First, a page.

Marketing’s Challenge Supporting Sales Enablement
There are many studies that marketers find frustrating, including:
- The American Marketing Association, Sirius Decisions and Forbes report 60-90% of what marketing is producing for sales is not being used.
- The Content Marketing Institute points out that 28% of total marketing budgets are allocated toward sales and somewhere between 10-40% of that investment is wasted.
Although the sales/marketing disconnect has been written about for years, given the changes in the B2B selling space sales, most marketers we speak with feel their frustrations growing.
The New B2B Buyer
Buyers today are more empowered with access to much of the product information that used to be provided by sales, making content king.
We often like to say that marketing has been unfairly tasked with providing sales content that resonates with sellers and buyers. Marketers want their content to be used but are not fully prepared for the sort of granularity that is used in sales conversations, which points at the root of why marketing continues to struggle with their role in supporting sales teams.
Are You Charming or Convincing?
If we look at the traditional role of marketing as well as the consultants and agencies who support them, their role has been what Josh Ritchie (Forbes Agency Council) calls charm.” The primary role of marketers is to charm people into “liking” your company. Sales content, Josh points out, is designed to “convince.” Content that “convinces” is much more granular than content that “charms.”
In April of this year, the Harvard Business Review points out that the New Sales Imperative is for sellers to help buyers make decisions. With committee buying and nearly 7 buyers involved per sale, buyers are struggling to align their cross-functional organizational needs to sourcethe best overall solution for their organizations. This IS the emerging role for sellers and requires a level of content and insight that is well beyond traditional content.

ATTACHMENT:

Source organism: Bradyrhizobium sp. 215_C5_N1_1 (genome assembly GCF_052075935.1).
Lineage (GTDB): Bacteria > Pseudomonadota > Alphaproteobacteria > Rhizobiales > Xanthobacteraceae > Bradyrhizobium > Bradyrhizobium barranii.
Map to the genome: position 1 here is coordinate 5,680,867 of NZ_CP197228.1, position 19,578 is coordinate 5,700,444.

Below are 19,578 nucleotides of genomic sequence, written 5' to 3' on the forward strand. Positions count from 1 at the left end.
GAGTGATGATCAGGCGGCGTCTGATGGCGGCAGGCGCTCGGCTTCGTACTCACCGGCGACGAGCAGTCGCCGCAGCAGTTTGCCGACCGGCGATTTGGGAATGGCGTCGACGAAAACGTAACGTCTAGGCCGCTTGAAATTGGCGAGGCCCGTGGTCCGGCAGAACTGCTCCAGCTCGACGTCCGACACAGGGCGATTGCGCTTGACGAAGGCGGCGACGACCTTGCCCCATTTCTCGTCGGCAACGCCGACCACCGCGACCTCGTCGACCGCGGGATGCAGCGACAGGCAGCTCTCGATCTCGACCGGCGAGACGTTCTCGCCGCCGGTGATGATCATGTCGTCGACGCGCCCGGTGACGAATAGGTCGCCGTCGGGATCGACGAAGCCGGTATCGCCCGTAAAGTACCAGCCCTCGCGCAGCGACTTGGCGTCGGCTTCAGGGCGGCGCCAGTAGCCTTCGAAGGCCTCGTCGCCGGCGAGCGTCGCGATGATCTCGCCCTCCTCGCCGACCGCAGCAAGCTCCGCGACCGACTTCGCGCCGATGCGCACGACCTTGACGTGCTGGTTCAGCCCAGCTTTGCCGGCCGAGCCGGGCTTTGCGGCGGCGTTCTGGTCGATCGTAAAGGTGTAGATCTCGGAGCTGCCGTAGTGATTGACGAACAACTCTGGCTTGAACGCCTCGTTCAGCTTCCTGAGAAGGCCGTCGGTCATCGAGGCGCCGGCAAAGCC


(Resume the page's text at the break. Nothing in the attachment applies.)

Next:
What Do We Do?
Organizations have two choices:
- Expand the marketing charter: Without a doubt, the traditional role of marketing is still important. But some organizations are choosing to have marketing own the delivery of sales content. For marketing to be successful in adoption of this charter, they must be given the proper resources, engage differently with sales and think differently about the definition of sales content given the changing requirements.
- Build a sales enablement team: Many organizations have started to develop the sales enablement function to help them overcome these challenges. This too will be an investment in resources for success; the difference is that while content is king, the sales enablement charter also includes training and coaching plus technology. All areas working in concert and designed to bridge the current gap.
The Content Benchmark
Whether all content stays within the marketing team or organizations build a sales enablement function, we believe that solid content should meet the following four criteria:
- Sellers need to see it and say, “Wow, this is really going to help me sell!”
- Buyers need to experience it and say, “Thank you, this is really insightful!”
- Content needs to track with every stage of the sales process from qualifying to gaining access, understanding client needs, aligning your value to their needs and negotiating.
- Content needs to meet sales where they are with the customer; PowerPoint or white boards for presentations, telephone scripts or email formats.
Looking at your content today, does it meet these four criteria?